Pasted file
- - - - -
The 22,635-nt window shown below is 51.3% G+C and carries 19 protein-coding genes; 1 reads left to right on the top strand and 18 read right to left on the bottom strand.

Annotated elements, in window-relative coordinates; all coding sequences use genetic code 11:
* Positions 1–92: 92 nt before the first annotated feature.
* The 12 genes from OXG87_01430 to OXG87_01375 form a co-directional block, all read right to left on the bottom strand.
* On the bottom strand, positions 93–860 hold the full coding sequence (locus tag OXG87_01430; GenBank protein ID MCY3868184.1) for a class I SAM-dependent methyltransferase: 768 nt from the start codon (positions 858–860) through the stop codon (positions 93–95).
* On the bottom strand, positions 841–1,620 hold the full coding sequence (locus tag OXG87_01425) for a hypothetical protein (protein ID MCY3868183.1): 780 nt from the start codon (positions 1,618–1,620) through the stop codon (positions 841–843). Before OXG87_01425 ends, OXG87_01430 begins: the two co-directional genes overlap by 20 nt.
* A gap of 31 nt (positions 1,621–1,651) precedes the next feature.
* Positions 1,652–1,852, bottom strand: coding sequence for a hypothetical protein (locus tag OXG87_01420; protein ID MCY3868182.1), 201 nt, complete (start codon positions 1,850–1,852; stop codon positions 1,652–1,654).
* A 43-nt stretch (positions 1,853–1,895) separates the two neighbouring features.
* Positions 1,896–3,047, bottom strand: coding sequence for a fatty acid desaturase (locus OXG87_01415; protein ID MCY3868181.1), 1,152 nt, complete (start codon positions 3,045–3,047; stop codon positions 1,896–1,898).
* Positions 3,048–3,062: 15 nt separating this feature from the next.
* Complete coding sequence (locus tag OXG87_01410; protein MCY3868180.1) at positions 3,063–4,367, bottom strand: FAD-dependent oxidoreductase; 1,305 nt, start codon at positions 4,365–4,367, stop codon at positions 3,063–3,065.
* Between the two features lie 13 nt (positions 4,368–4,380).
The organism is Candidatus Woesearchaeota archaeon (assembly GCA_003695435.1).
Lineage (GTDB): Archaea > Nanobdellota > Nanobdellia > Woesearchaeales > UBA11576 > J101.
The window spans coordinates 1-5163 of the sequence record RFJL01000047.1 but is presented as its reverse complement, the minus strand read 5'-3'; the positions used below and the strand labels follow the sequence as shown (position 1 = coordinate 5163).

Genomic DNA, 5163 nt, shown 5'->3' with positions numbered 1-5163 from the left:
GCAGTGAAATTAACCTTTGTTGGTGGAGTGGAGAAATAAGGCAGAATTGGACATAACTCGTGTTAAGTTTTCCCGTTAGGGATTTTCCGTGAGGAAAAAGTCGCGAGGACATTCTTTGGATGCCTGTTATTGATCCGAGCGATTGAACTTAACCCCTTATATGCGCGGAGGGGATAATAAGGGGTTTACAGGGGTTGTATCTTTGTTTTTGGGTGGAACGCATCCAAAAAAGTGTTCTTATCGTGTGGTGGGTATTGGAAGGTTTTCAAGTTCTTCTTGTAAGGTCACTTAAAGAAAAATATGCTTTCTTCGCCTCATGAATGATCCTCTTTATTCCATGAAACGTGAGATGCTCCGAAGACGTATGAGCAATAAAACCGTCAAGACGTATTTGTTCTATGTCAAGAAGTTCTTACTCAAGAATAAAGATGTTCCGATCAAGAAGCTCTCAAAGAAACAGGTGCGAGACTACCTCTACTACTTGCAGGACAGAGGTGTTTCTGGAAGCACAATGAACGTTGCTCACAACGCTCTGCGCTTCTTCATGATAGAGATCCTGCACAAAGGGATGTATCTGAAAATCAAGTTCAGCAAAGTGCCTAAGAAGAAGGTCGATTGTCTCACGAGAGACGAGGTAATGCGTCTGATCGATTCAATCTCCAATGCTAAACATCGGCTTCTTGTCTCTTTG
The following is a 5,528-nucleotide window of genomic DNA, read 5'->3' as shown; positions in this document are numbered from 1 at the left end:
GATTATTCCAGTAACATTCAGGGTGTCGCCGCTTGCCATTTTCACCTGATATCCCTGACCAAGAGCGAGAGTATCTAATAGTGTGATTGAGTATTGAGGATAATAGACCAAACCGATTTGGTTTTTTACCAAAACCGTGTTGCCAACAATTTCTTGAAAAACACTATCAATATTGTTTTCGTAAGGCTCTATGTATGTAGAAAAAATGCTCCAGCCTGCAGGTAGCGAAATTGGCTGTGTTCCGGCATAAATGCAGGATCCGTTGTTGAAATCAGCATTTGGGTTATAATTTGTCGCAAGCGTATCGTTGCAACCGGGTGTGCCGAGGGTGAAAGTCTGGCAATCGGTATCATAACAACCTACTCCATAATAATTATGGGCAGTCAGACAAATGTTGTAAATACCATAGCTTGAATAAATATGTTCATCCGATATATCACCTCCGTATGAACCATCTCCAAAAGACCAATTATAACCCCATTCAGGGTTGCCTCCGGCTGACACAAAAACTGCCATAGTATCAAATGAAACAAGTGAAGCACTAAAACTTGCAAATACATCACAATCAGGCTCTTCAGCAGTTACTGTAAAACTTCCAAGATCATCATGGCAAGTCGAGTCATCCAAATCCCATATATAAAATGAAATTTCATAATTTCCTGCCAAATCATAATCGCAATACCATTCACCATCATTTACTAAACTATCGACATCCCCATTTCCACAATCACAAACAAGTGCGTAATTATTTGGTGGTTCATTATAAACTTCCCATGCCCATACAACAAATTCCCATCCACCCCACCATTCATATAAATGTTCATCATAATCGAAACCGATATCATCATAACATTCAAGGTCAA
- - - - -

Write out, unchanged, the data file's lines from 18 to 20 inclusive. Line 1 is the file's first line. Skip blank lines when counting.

GCAGTGAAATTAACCTTTGTTGGTGGAGTGGAGAAATAAGGCAGAATTGGACATAACTCGTGTTAAGTTTTCCCGTTAGGGATTTTCCGTGAGGAAAAAGTCGCGAGGACATTCTTTGGATGCCTGTTATTGATCCGAGCGATTGAACTTAACCCCTTATATGCGCGGAGGGGATAATAAGGGGTTTACAGGGGTTGTATCTTTGTTTTTGGGTGGAACGCATCCAAAAAAGTGTTCTTATCGTGTGGTGGGTATTGGAAGGTTTTCAAGTTCTTCTTGTAAGGTCACTTAAAGAAAAATATGCTTTCTTCGCCTCATGAATGATCCTCTTTATTCCATGAAACGTGAGATGCTCCGAAGACGTATGAGCAATAAAACCGTCAAGACGTATTTGTTCTATGTCAAGAAGTTCTTACTCAAGAATAAAGATGTTCCGATCAAGAAGCTCTCAAAGAAACAGGTGCGAGACTACCTCTACTACTTGCAGGACAGAGGTGTTTCTGGAAGCACAATGAACGTTGCTCACAACGCTCTGCGCTTCTTCATGATAGAGATCCTGCACAAAGGGATGTATCTGAAAATCAAGTTCAGCAAAGTGCCTAAGAAGAAGGTCGATTGTCTCACGAGAGACGAGGTAATGCGTCTGATCGATTCAATCTCCAATGCTAAACATCGGCTTCTTGTCTCTTTG
The following is a 5,528-nucleotide window of genomic DNA, read 5'->3' as shown; positions in this document are numbered from 1 at the left end:
GATTATTCCAGTAACATTCAGGGTGTCGCCGCTTGCCATTTTCACCTGATATCCCTGACCAAGAGCGAGAGTATCTAATAGTGTGATTGAGTATTGAGGATAATAGACCAAACCGATTTGGTTTTTTACCAAAACCGTGTTGCCAACAATTTCTTGAAAAACACTATCAATATTGTTTTCGTAAGGCTCTATGTATGTAGAAAAAATGCTCCAGCCTGCAGGTAGCGAAATTGGCTGTGTTCCGGCATAAATGCAGGATCCGTTGTTGAAATCAGCATTTGGGTTATAATTTGTCGCAAGCGTATCGTTGCAACCGGGTGTGCCGAGGGTGAAAGTCTGGCAATCGGTATCATAACAACCTACTCCATAATAATTATGGGCAGTCAGACAAATGTTGTAAATACCATAGCTTGAATAAATATGTTCATCCGATATATCACCTCCGTATGAACCATCTCCAAAAGACCAATTATAACCCCATTCAGGGTTGCCTCCGGCTGACACAAAAACTGCCATAGTATCAAATGAAACAAGTGAAGCACTAAAACTTGCAAATACATCACAATCAGGCTCTTCAGCAGTTACTGTAAAACTTCCAAGATCATCATGGCAAGTCGAGTCATCCAAATCCCATATATAAAATGAAATTTCATAATTTCCTGCCAAATCATAATCGCAATACCATTCACCATCATTTACTAAACTATCGACATCCCCATTTCCACAATCACAAACAAGTGCGTAATTATTTGGTGGTTCATTATAAACTTCCCATGCCCATACAACAAATTCCCATCCACCCCACCATTCATATAAATGTTCATCATAATCGAAACCGATATCATCATAACATTCAAGGTCAA